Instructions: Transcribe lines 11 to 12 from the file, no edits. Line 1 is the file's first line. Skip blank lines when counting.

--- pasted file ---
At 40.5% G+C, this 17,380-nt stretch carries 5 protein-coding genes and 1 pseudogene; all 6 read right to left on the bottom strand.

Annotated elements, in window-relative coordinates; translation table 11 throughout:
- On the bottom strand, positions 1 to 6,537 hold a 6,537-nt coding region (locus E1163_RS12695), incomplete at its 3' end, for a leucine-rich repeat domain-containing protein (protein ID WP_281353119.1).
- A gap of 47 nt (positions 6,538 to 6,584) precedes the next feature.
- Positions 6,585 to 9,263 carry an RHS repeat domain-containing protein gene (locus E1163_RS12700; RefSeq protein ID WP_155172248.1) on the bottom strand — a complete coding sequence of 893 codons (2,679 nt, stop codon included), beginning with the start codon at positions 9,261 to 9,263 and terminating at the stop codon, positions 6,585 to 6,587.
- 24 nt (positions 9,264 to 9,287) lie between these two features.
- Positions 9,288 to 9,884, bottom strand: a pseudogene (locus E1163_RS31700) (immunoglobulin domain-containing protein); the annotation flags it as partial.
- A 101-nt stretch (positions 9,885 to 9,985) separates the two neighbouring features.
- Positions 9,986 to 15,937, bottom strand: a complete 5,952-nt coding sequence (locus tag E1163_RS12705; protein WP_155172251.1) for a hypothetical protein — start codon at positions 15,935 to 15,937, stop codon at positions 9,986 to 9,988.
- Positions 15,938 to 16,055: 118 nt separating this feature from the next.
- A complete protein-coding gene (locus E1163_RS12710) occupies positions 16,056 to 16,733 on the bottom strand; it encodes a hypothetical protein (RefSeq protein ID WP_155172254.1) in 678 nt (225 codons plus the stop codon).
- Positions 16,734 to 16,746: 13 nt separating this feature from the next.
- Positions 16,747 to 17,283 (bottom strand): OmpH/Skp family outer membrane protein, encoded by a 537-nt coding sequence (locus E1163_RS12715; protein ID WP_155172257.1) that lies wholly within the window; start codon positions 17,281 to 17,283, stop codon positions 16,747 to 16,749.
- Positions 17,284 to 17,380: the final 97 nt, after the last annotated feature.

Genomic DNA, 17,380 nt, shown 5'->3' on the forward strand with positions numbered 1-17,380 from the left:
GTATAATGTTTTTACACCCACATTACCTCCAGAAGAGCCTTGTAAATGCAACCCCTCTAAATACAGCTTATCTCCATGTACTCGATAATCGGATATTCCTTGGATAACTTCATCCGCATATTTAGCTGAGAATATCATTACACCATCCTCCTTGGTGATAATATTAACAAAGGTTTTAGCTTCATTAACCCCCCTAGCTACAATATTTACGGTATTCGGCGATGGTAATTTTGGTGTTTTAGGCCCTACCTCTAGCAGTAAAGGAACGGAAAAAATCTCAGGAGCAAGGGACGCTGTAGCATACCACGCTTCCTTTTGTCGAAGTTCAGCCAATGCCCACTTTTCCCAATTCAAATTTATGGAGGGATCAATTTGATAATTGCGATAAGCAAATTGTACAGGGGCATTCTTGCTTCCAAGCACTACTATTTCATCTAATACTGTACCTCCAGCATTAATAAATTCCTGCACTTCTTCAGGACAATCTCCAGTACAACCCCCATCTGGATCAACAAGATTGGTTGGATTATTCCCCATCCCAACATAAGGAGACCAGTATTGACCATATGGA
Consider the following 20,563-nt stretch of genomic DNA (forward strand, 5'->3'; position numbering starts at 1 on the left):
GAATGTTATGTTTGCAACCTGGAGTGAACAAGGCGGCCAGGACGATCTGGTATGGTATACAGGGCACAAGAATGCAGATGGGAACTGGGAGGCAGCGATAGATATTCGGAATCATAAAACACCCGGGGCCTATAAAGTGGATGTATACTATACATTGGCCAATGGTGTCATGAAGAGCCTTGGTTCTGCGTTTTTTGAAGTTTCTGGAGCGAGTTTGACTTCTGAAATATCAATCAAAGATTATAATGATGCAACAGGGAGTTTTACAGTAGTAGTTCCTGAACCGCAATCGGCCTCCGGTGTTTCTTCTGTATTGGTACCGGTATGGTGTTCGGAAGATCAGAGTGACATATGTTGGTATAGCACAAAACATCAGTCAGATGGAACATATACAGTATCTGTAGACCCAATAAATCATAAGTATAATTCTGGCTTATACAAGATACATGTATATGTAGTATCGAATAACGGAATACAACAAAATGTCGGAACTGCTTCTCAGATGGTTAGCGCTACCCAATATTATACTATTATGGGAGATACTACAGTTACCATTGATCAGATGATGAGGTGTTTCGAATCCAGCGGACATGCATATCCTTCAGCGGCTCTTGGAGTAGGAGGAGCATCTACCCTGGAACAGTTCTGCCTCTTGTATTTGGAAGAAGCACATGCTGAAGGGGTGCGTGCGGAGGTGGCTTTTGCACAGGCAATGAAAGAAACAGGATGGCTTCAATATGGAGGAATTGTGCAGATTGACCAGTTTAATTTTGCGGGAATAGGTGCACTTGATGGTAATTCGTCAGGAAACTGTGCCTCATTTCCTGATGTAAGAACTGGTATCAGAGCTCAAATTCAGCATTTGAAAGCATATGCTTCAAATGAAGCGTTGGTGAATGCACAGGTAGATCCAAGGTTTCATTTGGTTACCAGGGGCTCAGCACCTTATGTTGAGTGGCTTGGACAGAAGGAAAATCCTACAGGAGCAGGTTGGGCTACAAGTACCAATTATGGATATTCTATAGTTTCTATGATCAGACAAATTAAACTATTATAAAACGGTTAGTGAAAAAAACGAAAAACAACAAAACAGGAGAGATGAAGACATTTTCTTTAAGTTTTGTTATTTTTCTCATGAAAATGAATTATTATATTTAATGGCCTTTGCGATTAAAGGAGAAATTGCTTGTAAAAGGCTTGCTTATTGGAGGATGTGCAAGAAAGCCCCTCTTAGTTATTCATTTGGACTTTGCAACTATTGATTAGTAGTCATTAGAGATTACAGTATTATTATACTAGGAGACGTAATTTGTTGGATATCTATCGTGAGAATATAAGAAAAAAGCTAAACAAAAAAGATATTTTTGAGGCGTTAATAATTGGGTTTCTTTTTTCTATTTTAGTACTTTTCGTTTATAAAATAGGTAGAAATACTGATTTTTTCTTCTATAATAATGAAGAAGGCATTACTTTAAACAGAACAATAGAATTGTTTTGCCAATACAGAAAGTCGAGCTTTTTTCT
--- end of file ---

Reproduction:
- A complete protein-coding gene (locus E1163_RS12710) occupies positions 16,056 to 16,733 on the bottom strand; it encodes a hypothetical protein (RefSeq protein ID WP_155172254.1) in 678 nt (225 codons plus the stop codon).
- Positions 16,734 to 16,746: 13 nt separating this feature from the next.